London, August 31st, 1888. The Whitechapel district is filled with misery, poverty and disease. Due to the industrial revolution, the capital of England does not go through its best days, being overcrowded by drunks, prostitutes and beggars. Most women earn their living on the streets, selling their bodies to any man willing to throw away some coins for a few moments of pleasure.
But on this particular night, one of the prostitutes, Mary Ann Nichols, is less fortunate, being murdered and abandoned on the streets. This is the beginning of "Sherlock Holmes vs. Jack the Ripper", the newest title from Frogware Studios’ famous Sherlock Holmes series, which follows in the steps set by Mystery of the Mummy, Secret Silver Earring, The Awakened and Sherlock Holmes vs. Arsene Lupin.
Despite the fact that the real Jack the Ripper was never caught, you have the chance to play the role of the famous detective who, along with his good friend, Dr. Watson, must unravel the mystery of the serial killer. From the very beginning we can observe a not so common feature for the adventure genre – the possibility to control the character from two perspectives, 1st and 3rd person. However, neither seemed very effective to me, so I often changed between the two views whenever I felt like I did not have the best perspective on the actions which necessary in a particular room.
Due to the fact that the interface is reduced to a minimum, we get increased visibility, but this comes with a cost, as the use of inventory items is at least bizarre. For example, if you are standing in front of a lock and the inventory contains four keys, the system requires you to enter the inventory menu, take a key, exit the menu and test it. These are the steps which have to be taken for each key and such a process becomes tiring after a while.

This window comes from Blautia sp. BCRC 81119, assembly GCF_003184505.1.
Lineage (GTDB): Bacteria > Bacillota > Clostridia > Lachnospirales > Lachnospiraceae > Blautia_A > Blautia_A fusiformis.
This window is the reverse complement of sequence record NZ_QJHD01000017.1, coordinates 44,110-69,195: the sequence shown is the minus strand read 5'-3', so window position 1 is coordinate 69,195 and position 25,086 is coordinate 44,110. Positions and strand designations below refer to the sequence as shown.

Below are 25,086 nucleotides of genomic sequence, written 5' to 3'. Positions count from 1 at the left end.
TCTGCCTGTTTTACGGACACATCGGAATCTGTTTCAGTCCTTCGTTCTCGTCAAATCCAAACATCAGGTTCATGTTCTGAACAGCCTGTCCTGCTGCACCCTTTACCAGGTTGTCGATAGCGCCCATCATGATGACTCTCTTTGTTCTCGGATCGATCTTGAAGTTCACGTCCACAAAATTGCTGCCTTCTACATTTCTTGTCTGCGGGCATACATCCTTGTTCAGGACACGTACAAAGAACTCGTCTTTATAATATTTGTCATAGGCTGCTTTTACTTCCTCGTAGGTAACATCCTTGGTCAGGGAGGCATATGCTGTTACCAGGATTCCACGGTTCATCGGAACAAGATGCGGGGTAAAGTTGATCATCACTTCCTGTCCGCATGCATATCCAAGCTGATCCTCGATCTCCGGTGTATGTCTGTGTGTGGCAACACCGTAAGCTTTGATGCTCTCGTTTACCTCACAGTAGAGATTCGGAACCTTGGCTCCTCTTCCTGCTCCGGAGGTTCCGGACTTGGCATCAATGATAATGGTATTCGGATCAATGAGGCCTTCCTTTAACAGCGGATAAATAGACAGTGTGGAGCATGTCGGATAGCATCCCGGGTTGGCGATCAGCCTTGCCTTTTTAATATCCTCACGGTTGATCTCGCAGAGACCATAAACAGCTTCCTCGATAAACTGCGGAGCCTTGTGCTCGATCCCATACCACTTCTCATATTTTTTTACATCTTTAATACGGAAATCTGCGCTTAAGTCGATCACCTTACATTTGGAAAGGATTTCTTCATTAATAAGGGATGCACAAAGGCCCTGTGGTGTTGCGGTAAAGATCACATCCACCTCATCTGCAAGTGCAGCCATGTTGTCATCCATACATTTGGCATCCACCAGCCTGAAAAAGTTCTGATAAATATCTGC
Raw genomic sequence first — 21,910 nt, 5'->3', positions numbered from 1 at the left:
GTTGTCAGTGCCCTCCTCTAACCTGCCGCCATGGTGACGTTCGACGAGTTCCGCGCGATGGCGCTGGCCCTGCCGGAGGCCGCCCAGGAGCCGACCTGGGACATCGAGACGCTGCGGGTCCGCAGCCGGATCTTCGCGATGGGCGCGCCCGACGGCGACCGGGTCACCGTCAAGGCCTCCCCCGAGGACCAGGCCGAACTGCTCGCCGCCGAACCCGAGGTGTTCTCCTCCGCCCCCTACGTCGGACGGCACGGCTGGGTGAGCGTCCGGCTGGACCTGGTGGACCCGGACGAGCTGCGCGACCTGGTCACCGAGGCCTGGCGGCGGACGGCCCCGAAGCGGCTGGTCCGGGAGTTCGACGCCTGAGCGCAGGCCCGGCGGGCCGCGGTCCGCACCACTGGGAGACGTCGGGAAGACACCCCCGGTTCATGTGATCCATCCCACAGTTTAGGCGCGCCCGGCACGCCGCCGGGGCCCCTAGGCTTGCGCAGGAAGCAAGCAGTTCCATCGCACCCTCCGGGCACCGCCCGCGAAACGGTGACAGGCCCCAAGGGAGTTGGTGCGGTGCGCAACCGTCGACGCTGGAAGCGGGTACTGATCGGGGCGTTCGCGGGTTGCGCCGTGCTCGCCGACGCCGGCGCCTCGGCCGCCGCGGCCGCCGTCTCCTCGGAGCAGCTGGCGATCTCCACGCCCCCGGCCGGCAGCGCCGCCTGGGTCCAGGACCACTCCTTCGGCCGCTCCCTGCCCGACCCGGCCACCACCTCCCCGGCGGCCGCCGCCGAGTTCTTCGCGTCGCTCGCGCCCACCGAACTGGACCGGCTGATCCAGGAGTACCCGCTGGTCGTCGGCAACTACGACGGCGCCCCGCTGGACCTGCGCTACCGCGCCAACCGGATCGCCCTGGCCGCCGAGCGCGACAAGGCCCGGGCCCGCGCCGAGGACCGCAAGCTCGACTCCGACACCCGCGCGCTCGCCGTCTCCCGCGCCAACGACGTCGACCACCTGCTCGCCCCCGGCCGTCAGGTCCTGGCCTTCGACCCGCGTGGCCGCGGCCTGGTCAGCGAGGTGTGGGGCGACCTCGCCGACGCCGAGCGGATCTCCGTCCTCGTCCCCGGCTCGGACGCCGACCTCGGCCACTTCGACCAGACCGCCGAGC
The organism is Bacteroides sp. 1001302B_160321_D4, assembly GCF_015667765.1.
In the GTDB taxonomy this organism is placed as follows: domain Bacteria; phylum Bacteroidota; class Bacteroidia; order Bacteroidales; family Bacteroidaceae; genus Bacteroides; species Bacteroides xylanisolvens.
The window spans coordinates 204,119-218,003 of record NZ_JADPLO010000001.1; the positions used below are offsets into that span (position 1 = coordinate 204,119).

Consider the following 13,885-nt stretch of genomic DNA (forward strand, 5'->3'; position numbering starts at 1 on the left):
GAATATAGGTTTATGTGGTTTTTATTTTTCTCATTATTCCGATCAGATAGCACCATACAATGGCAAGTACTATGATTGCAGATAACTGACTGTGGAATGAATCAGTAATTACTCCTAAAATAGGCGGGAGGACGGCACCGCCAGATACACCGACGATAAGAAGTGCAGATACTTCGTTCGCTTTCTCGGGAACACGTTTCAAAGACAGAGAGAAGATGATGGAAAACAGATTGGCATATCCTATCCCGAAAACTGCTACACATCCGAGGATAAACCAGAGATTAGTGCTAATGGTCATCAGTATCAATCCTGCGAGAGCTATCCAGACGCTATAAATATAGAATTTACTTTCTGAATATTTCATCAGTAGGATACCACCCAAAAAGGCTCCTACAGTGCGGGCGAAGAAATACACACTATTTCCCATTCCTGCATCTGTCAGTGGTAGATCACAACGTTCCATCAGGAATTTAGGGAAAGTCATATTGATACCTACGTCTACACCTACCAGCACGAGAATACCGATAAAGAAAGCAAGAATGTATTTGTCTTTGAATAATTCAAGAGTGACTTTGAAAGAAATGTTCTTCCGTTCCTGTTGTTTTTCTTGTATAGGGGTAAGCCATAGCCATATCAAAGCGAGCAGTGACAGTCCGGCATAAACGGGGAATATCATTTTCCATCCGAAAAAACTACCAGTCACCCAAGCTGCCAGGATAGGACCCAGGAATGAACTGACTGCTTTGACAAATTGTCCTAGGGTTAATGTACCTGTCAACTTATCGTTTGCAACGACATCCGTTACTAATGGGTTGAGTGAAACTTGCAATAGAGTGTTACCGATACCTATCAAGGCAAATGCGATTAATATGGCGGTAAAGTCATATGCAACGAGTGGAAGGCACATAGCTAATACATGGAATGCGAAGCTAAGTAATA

Since we are dealing with a true point-and-click game, the characters’ movement is comanded with a simple mouse click, while double-clicking will make characters run to that destination. Also, with a press of the C key we open the city map, which is used to ease the navigation within the already visited areas. Also, any visited shop, house or warehouse will be noted on the map.
The story is completely linear and even beginners will encounter no major difficulties in discovering what to do when they arrive to a certain place. It’s thanks to a very helpful and dynamic "guidance" system. By pressing the Space key, you’ll see a magnifying glass next to all objects in the room with which you can interact. Obviously, I recommend using this feature only in crisis situations, so you won’t miss out on the adventure spirit and be closer to the famous Indiana Jones and Monkey Island series.
Moreover, the two main characters will alternately specify the next step or the next place you should visit in the attempt to discover the killer. So it’s very simple to determine where you should head off to if Dr. Watson says that’s imperative to go to the hospital for some medicine. Also, if you want to leave a room before you finish all the quests, you will discover that your departure is not permitted.